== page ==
30 years

Deacon James Johnson, 80, and his wife Judith live in Soldotna, Alaska. Although he began his formation in Knoxville, Tenn., he completed his studies for the Charlotte diocese. He was ordained on June 27, 1987, at St. Charles Borromeo Church in Morganton and served that same parish throughout his ministry. He also served as diocesan coordinator for prison ministry and was the chaplain for Catholic Scouting for the diocese. In 2011 he retired, and in 2016 he and his wife moved to Alaska. Deacon J. Patrick Crosby, 76, was ordained for the Diocese of Syracuse, N.Y., on Aug. 8, 1987. He and his wife Irene moved to the Hendersonville-Brevard area in 1999, when he was granted faculties and

assigned to Immaculate Conception Parish. Then in late 2000 he was reassigned to Sacred Heart Parish in Brevard. He retired on July 1, 2014.

20 years

Deacon James Gorman, 73, was ordained for the Archdiocese of New York on June 7, 1997, by Cardinal John O’Connor. While in New York he served as pastoral minister at Nyack Hospital. In 2010 he and his wife Helen moved to Charlotte, and in 2011 he was granted faculties for the Charlotte diocese and assigned to St. John Neumann Parish in Charlotte. Deacon Matthew Reilly, 73, was ordained on Sept. 20, 1997, for the Archdiocese of Washington by Cardinal James Hickey. On Feb. 2, 2007, he received faculties for the Charlotte diocese and was assigned to St. Philip the Apostle Parish in Statesville, where he served for seven years. Currently, Deacon Reilly is assigned to Holy Spirit Parish in Denver. He and his wife Donna Marie live in Mooresville. DEACONS, SEE page 31B | June 23, 2017 30B CATHOLIC NEWS HERALD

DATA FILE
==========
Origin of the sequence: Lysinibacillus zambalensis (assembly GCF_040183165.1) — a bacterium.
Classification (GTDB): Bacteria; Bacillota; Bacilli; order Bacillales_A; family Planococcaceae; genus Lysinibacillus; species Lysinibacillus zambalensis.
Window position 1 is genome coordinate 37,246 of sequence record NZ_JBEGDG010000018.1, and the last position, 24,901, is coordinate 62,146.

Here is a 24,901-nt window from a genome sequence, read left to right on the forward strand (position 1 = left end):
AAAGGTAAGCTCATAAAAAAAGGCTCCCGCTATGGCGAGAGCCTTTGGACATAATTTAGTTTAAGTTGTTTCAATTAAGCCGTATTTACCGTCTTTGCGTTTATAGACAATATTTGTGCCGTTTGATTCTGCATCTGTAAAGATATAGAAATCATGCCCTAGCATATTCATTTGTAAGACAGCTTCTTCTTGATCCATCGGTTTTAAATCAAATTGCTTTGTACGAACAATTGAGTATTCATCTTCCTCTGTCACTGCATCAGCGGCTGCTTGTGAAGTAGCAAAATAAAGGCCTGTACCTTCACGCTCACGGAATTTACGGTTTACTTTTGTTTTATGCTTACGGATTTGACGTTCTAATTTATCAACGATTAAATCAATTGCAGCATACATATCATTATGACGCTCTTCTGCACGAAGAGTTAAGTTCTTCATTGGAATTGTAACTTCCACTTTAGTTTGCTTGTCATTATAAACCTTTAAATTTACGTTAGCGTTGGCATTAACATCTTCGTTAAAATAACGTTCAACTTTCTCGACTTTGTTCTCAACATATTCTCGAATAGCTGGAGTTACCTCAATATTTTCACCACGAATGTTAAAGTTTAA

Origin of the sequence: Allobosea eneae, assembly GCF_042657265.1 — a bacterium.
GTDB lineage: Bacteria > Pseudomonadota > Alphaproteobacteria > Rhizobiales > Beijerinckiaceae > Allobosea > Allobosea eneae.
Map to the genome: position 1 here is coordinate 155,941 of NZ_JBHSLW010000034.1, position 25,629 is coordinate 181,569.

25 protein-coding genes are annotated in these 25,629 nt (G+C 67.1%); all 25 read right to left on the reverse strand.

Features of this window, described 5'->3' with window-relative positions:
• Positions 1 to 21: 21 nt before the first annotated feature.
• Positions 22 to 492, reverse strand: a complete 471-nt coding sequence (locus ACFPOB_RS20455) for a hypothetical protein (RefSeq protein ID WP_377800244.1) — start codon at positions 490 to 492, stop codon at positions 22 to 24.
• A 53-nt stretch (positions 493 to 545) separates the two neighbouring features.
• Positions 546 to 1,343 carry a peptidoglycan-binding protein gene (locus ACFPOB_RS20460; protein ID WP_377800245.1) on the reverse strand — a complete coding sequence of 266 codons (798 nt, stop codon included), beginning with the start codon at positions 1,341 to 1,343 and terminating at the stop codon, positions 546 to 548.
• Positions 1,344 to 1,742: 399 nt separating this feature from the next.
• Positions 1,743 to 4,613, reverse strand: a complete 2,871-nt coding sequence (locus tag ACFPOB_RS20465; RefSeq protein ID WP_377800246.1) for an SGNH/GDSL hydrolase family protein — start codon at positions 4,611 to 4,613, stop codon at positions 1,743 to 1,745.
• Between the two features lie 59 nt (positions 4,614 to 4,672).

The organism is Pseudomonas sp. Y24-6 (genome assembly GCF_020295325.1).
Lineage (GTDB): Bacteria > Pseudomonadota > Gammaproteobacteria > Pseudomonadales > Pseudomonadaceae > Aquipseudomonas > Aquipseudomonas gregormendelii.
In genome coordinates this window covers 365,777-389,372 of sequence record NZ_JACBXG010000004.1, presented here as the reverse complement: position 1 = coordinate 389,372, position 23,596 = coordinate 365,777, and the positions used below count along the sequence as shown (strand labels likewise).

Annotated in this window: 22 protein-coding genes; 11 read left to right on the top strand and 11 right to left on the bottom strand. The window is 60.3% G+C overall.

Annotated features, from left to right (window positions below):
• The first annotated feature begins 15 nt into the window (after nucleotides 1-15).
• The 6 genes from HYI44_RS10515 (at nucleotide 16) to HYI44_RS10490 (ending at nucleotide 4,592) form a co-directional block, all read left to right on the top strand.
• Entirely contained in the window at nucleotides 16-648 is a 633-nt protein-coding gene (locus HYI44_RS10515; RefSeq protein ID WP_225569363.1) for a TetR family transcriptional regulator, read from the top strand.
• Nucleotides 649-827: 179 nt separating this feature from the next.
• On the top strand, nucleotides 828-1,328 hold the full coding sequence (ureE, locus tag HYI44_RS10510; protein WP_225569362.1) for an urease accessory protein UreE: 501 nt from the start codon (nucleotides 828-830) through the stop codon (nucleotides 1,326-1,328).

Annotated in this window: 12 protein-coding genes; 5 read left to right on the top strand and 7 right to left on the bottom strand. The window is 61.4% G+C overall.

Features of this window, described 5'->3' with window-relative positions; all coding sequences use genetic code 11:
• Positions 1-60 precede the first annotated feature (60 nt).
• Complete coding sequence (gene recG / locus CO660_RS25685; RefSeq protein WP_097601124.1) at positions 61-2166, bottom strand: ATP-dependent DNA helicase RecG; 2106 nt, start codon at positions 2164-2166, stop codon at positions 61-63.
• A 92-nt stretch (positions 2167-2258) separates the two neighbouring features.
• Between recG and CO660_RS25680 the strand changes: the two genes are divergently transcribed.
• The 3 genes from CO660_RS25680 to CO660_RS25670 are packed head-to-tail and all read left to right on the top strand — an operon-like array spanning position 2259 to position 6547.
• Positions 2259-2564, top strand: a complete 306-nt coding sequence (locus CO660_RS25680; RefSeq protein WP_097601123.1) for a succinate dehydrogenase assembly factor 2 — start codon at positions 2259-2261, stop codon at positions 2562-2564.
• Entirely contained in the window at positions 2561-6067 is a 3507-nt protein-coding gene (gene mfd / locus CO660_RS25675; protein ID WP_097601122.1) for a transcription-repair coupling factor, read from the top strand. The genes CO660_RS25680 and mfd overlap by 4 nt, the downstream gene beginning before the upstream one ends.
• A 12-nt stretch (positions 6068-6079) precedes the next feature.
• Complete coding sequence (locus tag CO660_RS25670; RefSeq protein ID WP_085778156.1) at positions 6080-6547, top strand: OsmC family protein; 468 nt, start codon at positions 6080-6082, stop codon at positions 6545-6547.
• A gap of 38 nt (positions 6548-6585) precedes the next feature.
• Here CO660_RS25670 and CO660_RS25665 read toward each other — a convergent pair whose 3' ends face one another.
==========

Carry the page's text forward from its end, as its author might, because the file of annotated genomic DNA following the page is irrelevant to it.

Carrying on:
St. Matthew Catholic Church

Congratulates Father Brian Becker On The Occasion Of His Ordination To The Holy Priesthood

Congratulations, Fr. Barone, On Your Fifth Anniversary Of Priesthood From Your Family At St. Ann’s Parish

Our Congratulations Also To Bishop Emeritus William G. Curlin Celebrating His 60th Anniversary Of His Ordination To The Holy Priesthood

And Best Wishes To All Priests, Deacons & Sisters Celebrating Jubilee Anniversaries This Year!

©2017 St. Ann Catholic Church

June 23, 2017 |  catholic news heraldI


15 years